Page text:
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The dominant story of America’s so-called “Gilded Age” describes an era of private excess and public corruption. In a rapidly industrializing society, private capital, in league with venal politicians, ran roughshod over a national state apparatus incapable of responding to the emerging social and economic needs of the day. Only toward the end of this era, with the passage of the Interstate Commerce Act of 1887, did the national government begin to break free from a laissez-faire ideology that was antithetical to state building in virtually all of its forms. Indeed, on this conventional account, the American administrative state, and with it administrative law, only began to emerge in the early twentieth century. And both remained underdeveloped until the New Deal constitutional revolution.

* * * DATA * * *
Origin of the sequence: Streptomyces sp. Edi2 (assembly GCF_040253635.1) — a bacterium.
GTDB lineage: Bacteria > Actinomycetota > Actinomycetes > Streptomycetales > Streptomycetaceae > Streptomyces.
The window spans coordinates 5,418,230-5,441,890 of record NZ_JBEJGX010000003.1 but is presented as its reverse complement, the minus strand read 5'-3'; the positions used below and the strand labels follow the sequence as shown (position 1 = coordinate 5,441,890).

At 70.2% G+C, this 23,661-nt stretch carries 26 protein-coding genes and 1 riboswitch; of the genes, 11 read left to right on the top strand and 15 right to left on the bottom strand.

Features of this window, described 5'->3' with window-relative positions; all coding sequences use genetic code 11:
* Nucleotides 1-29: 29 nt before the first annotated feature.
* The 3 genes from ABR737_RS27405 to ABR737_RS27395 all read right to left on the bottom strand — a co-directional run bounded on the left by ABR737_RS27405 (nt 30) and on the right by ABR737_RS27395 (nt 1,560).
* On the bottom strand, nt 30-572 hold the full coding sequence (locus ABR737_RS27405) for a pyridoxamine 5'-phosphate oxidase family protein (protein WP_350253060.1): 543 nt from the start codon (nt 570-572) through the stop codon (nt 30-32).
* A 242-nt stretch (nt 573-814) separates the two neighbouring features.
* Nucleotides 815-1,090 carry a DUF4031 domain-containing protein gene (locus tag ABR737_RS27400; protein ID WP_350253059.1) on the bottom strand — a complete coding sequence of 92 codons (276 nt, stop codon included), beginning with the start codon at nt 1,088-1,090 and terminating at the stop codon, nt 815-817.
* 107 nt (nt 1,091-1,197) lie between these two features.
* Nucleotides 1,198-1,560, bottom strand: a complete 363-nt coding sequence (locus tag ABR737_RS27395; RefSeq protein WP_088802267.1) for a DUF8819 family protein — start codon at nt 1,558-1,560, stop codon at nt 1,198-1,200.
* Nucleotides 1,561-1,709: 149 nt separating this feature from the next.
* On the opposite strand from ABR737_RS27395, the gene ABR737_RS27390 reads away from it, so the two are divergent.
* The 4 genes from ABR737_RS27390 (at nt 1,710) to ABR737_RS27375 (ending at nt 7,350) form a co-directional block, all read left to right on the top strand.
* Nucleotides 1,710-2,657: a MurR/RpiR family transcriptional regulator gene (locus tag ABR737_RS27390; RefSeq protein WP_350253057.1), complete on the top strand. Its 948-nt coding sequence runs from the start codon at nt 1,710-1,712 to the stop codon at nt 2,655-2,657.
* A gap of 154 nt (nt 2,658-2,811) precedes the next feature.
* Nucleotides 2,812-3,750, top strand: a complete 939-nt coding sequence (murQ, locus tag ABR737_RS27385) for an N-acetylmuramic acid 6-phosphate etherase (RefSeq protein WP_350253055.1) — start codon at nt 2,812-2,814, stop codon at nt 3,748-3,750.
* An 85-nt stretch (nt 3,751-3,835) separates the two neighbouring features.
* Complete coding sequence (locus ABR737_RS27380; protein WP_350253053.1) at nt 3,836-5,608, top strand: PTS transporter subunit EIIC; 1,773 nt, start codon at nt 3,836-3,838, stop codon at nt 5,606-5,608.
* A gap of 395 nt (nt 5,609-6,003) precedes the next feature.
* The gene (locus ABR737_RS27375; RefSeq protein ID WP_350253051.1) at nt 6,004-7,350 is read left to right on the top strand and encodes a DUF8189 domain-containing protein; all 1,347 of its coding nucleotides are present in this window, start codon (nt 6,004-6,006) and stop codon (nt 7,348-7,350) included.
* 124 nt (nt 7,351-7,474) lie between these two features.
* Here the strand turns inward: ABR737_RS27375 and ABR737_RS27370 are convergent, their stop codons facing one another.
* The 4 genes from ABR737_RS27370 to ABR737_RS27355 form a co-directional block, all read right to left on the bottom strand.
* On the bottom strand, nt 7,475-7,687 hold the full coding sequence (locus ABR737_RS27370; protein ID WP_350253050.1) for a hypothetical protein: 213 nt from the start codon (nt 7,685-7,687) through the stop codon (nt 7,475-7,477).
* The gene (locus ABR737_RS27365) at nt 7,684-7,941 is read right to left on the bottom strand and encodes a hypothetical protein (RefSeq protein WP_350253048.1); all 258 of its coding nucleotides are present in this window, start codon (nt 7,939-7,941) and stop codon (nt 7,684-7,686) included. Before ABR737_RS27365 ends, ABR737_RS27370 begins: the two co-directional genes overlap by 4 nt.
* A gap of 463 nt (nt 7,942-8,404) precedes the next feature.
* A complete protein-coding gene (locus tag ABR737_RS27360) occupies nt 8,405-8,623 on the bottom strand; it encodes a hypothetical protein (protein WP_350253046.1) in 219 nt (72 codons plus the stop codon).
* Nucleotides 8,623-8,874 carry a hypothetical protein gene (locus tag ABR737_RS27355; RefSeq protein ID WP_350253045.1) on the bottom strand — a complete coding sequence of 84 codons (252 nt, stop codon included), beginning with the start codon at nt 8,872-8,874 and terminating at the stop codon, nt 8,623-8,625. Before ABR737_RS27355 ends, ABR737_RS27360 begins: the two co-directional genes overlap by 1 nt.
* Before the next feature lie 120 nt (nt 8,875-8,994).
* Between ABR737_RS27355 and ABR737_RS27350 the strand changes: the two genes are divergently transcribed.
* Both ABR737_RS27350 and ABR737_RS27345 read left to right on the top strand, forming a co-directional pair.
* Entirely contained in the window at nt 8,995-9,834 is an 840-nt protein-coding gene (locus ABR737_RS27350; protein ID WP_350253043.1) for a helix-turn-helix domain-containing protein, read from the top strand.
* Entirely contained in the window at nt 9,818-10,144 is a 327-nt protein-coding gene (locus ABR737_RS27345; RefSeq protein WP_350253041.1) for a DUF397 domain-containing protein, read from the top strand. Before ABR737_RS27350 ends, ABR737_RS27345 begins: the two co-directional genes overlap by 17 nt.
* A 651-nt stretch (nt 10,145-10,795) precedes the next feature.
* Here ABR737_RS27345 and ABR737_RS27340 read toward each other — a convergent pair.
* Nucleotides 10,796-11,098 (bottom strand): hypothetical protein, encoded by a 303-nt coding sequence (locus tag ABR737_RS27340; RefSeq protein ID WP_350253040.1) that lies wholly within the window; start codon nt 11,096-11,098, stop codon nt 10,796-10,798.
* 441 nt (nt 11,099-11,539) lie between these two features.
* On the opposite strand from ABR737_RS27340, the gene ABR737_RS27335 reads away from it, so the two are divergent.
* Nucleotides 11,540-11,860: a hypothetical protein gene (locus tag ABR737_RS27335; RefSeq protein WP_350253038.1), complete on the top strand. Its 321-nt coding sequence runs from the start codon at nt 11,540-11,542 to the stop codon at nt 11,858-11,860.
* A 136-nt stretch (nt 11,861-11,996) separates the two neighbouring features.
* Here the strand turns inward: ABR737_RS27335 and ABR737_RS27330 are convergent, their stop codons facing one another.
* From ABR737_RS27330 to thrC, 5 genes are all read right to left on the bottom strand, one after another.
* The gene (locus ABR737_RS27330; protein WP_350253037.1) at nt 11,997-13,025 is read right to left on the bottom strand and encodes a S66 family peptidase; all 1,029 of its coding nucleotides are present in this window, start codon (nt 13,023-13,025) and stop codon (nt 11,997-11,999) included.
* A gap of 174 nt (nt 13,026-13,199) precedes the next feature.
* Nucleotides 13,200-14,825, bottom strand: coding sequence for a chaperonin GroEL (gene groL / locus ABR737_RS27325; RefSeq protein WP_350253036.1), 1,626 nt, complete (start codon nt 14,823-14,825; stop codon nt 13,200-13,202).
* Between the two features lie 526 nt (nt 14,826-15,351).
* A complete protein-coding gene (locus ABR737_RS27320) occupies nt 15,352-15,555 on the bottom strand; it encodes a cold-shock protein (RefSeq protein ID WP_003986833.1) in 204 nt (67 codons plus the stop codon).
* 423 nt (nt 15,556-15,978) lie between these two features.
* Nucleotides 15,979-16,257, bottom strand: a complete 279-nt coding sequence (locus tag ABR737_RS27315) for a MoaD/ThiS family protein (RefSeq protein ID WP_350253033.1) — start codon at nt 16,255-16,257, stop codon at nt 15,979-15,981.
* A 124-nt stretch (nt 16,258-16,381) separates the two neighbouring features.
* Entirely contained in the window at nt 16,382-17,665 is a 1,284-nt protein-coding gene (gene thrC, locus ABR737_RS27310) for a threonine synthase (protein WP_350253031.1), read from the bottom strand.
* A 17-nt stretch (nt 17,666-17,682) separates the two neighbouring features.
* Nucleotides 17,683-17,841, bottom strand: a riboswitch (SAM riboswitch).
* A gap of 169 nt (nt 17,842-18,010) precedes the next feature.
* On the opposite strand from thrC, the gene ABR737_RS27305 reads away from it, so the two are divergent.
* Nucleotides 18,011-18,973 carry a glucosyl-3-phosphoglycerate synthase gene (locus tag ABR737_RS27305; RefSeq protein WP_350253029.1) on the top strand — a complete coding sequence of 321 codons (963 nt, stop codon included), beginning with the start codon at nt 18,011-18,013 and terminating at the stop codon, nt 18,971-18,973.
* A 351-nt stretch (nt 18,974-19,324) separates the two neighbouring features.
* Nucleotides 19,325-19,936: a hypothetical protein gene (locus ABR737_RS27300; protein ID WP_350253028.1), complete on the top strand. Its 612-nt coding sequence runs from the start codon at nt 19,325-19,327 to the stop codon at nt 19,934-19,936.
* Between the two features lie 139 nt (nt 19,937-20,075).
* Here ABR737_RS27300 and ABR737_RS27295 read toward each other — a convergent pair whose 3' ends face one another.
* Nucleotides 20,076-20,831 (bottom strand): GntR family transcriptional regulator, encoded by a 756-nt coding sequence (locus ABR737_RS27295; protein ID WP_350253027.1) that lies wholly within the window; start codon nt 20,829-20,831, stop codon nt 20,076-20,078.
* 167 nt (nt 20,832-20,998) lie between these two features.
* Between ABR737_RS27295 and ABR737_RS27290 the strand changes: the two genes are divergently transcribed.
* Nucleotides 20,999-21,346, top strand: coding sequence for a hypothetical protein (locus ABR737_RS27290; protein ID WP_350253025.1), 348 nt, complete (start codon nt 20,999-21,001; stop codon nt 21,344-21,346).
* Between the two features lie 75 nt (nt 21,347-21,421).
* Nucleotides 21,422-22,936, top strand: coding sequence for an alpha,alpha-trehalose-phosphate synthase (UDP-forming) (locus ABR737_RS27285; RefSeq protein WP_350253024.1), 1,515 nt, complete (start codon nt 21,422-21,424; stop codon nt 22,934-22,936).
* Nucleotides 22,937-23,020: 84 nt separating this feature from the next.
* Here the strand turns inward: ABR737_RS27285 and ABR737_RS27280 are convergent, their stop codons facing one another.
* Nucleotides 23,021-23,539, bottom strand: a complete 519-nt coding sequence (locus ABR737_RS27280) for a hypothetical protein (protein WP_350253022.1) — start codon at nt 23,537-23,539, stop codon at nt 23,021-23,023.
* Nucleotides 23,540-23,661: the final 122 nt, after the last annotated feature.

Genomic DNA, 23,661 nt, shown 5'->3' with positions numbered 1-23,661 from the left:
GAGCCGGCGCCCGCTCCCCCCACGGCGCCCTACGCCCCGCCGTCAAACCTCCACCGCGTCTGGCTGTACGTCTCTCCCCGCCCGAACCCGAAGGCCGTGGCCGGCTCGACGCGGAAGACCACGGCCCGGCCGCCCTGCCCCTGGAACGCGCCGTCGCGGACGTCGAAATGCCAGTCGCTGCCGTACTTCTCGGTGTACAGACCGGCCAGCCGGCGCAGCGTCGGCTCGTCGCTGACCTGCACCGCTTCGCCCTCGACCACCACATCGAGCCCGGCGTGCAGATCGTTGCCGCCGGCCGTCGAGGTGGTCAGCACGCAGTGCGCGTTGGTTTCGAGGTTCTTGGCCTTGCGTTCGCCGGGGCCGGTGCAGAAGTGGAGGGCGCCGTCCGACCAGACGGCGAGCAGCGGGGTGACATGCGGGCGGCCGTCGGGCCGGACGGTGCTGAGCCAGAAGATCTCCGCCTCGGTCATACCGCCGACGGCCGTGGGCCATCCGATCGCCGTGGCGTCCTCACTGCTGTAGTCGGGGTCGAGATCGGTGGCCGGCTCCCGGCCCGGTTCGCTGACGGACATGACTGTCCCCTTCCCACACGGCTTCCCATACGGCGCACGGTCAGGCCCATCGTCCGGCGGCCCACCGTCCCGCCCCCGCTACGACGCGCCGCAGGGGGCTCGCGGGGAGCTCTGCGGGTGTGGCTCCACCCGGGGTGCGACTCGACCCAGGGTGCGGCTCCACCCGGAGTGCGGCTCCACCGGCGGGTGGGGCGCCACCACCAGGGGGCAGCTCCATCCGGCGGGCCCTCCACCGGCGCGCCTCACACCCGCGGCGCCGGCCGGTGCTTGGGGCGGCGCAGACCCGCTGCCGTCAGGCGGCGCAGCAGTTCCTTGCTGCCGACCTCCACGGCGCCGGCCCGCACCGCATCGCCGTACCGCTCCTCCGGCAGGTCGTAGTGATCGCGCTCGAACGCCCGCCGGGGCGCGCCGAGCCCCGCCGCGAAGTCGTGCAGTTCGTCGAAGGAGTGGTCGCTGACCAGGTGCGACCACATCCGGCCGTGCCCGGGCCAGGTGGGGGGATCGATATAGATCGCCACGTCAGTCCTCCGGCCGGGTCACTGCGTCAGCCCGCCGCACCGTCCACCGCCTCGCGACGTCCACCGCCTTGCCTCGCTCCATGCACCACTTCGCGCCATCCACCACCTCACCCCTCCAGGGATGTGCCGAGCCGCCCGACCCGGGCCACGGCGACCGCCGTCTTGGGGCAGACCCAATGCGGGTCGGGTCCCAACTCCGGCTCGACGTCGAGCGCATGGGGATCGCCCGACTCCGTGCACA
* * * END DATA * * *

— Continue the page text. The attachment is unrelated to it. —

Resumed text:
There is much truth to this familiar narrative, but it is far from the whole truth. State capacities built steadily throughout the post-Reconstruction era. Congress created multiple new departments, bureaus, and programs, and federal civilian employment grew much more rapidly than population. Just as today, conflicts between political parties, the drama of electoral politics, and the vagaries of congressional lawmaking dominated the headlines. But the day-to-day activities of government were in the charge of administrative departments and bureaus. Operating under broad delegations of authority, administrators developed a rich internal law of administration that guided massive administrative adjudicatory activity and substantial regulatory action as well. Moreover, policy innovation at the legislative level depended heavily on the research and recommendations of existing administrative agencies. In short, if we look at legislative and administrative practice rather than at constitutional ideology or political rhetoric, we can see the emergence of a national administrative state and national administrative law before either had a name.

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